Orbital resonance in a dissipative medium

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Abstract

Orbital resonances tend to force bodies into noncircular orbits. If a body is also under the influence of an eccentricity-reducing medium, it will experience a secular change in semimajor axis which may be positive or negative depending on whether its orbit is exterior or interior to that of the perturbing body. Thus a dissipative medium can promote either a loss or a gain in orbital energy. This process may explain the resonant structure of the asteroid belt and of Saturn's rings. For reasonable early solar system parameters, it would clear a gap near the 2:1 resonance with Jupiter on a time scale of a few thousand years; the gap width would be comparable to the Kirkwood gap presently at the location in the asteroid belt. Similarly, a gap comparable in width to Cassini's division would be cleared in Saturn's rings at the 2:1 resonance with Mimas in ∼106 yr. Most of the material from the gap would be deposited at the outer edge of ring B. The process would also affect the radial distribution of preplanetary material. Moreover, it provides an explanation for the large amplitude of the Titan-Hyperion libration. Consideration of the effects of dissipation on orbits near the stable L4 and L5 points of the restricted three-body problem indicates that energy loss causes particles to move away from these points. This results explains the large amplitude of Trojan asteroids about these points and the possible capture of Trojan into orbit about Jupiter.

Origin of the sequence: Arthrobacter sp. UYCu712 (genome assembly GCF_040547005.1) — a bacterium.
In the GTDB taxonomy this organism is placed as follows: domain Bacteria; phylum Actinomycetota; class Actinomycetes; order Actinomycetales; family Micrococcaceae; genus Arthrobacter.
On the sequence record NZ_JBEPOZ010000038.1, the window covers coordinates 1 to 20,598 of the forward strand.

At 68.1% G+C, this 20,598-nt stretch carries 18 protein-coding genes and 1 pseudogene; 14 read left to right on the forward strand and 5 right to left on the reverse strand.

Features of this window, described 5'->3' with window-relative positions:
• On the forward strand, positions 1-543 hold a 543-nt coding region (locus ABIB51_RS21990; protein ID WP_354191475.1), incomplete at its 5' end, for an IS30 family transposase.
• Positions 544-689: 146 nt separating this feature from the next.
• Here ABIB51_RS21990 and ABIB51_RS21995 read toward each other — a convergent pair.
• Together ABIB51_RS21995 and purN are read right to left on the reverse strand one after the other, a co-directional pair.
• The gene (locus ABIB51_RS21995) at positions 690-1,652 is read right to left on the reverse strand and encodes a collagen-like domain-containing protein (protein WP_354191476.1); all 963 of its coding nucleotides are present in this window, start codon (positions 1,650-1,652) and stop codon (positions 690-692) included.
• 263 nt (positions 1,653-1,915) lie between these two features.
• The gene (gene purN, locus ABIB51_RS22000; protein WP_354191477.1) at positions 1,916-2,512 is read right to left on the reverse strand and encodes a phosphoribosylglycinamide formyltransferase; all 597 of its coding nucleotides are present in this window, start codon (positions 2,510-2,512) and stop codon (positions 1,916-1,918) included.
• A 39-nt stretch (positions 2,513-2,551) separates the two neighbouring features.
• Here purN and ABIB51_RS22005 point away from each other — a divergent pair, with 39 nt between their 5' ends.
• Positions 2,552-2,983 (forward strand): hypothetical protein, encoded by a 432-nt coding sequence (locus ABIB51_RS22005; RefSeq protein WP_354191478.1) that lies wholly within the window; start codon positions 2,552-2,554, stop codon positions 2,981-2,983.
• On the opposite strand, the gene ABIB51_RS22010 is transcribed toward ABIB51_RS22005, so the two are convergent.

Original languageEnglish (US)
Pages (from-to)62-73
Number of pages12
JournalIcarus
Volume33
Issue number1
DOIs
StatePublished - Jan 1978

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ASJC Scopus subject areas

  • Astronomy and Astrophysics
  • Space and Planetary Science

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